Belying recent fervor over the commodification of higher education,
the May issue reported on an “emphatic” speech delivered
to the Commercial Club: A. F. Sheldon, head of the now-defunct Sheldon
School of Business Administration, “asserted that all teachers
are salesmen and that every character is changeable.” Arguing
that “the systems of education today are inadequate,”
Sheldon warned that “college courses are open to the danger
of being taught from an obsolete standpoint.
1979 Summer issue
In its November issue the Magazine described the coming
Middle East expedition of newly appointed professor Robert J. Braidwood,
PhD’43. An anthropologist, Braidwood was in transit with a
geologist, a zoologist, and an expert on architectural and industrial
ceramics. The “well-rounded” party planned to visit
Jarmo, Iraq, “the world’s oldest village,” hoping
to discover clues to life some 7,000 years ago, “when man
turned from food-gathering, cave dwelling savagery” to agriculture.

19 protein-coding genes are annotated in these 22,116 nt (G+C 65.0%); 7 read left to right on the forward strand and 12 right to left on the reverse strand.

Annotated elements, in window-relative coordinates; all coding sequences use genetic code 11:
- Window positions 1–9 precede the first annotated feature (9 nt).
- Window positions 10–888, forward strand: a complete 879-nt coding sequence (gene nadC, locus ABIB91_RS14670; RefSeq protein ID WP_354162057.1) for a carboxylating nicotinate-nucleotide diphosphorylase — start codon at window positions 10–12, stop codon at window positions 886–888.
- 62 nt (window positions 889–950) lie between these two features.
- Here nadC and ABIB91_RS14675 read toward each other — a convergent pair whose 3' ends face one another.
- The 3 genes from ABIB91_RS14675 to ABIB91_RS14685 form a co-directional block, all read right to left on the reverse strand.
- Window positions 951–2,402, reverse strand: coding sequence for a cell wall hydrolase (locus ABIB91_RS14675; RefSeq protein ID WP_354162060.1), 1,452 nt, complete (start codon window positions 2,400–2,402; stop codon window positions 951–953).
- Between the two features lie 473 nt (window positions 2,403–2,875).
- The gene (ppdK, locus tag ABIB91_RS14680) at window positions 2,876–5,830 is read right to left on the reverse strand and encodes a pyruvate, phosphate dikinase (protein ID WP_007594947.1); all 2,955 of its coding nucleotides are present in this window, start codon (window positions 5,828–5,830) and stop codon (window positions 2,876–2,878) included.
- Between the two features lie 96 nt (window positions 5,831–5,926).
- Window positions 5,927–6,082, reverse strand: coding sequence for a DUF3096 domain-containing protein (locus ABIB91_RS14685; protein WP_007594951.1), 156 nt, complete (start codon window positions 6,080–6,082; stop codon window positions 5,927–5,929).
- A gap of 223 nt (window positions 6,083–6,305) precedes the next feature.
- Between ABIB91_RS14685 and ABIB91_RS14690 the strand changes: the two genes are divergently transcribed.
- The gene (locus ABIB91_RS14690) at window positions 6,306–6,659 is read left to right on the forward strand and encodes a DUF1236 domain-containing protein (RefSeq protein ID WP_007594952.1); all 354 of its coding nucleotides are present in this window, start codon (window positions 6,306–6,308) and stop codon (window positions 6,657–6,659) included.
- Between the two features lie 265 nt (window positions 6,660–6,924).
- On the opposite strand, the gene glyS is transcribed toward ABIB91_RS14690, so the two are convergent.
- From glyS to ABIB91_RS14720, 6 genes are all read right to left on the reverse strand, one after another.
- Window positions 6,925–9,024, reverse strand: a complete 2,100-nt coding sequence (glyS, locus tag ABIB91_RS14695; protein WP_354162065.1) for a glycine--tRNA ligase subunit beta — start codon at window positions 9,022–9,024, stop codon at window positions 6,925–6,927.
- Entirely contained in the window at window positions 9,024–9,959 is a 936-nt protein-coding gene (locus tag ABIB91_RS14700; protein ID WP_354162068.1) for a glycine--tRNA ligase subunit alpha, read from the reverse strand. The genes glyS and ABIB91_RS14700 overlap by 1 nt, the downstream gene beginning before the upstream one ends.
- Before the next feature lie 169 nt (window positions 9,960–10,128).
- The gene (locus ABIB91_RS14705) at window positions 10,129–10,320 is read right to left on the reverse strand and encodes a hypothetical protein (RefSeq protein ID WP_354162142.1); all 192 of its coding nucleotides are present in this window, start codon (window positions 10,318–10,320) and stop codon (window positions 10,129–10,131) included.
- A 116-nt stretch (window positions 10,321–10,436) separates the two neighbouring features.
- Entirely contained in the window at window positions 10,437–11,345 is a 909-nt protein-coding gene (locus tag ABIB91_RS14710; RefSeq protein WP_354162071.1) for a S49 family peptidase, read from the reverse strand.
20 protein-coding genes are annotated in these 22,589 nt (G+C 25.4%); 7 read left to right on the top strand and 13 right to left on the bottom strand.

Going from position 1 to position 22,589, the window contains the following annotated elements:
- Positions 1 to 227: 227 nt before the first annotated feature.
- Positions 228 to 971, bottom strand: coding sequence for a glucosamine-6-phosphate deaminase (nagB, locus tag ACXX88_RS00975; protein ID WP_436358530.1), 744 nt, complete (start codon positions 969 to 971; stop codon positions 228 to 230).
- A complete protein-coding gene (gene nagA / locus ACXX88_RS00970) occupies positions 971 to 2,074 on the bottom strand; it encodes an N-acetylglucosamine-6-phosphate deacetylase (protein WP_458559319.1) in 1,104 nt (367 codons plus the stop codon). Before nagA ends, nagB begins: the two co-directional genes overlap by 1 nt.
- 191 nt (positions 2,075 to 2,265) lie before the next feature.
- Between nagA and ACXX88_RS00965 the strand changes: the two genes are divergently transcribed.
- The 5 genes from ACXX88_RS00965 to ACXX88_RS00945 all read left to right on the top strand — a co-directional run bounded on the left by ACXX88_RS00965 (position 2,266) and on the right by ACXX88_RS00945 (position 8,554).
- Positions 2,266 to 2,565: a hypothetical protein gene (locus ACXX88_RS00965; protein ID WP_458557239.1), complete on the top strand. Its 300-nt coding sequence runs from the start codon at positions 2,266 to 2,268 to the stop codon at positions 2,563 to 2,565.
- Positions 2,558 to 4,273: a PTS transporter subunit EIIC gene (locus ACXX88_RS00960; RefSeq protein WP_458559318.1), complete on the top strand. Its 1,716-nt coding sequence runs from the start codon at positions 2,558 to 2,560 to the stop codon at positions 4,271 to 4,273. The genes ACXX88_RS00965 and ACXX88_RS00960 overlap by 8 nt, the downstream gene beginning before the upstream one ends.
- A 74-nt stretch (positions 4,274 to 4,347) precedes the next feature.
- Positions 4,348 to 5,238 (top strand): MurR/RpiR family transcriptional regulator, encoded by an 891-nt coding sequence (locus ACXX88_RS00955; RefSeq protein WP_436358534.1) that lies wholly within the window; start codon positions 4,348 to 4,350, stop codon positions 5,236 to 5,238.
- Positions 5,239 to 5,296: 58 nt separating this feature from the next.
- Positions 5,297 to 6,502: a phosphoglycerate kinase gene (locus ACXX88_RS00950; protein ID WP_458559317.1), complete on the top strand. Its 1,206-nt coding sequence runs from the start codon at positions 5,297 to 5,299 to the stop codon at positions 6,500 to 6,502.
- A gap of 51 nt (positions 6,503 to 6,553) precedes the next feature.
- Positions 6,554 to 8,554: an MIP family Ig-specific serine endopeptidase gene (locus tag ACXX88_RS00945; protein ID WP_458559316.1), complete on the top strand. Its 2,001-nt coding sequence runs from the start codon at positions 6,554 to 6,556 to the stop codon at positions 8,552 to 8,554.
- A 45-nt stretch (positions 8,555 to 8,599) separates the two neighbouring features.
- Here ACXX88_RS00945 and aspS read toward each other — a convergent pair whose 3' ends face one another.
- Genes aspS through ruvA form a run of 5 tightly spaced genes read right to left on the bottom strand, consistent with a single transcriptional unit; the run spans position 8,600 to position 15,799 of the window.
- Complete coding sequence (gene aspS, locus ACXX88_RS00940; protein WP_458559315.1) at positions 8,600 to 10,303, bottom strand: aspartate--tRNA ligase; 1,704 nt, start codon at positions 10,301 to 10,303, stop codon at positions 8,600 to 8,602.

“If you always imagined the movie theater to be a dark haven
where the less-than-responsible student could hide from his accumulating
homework,” the Summer issue suggested, think again. In the
year-old Film Archive students “can come and use Moviolas
and a permanent film collection” of more than 500 movies.
Though at the time the University didn’t have a film department
or major, the archive’s founder, English professor Gerald
Mast, AB’61, AM’62, PhD’67, was “highly
optimistic about the future” of the collection. Today the
Film Studies Center, part of the Committee on Cinema and Media Studies,
boasts 8,000 titles in the Gerald Mast Film Archive.
What could be more natural a topic than eating? the December issue
asked, serving up a brief piece on Hungry Soul by Leon Kass, SB’58,
MD’62. Now chair of the President’s Council on Bioethics
and still the Addie Clark Harding professor of Social Thought and
in the College, Kass discussed his book with the Magazine
“over lunch,” describing the “spiritual anorexia”
of a modern utilitarian attitude about food. Kass, the article noted,
ate a bagel.—A.L.M.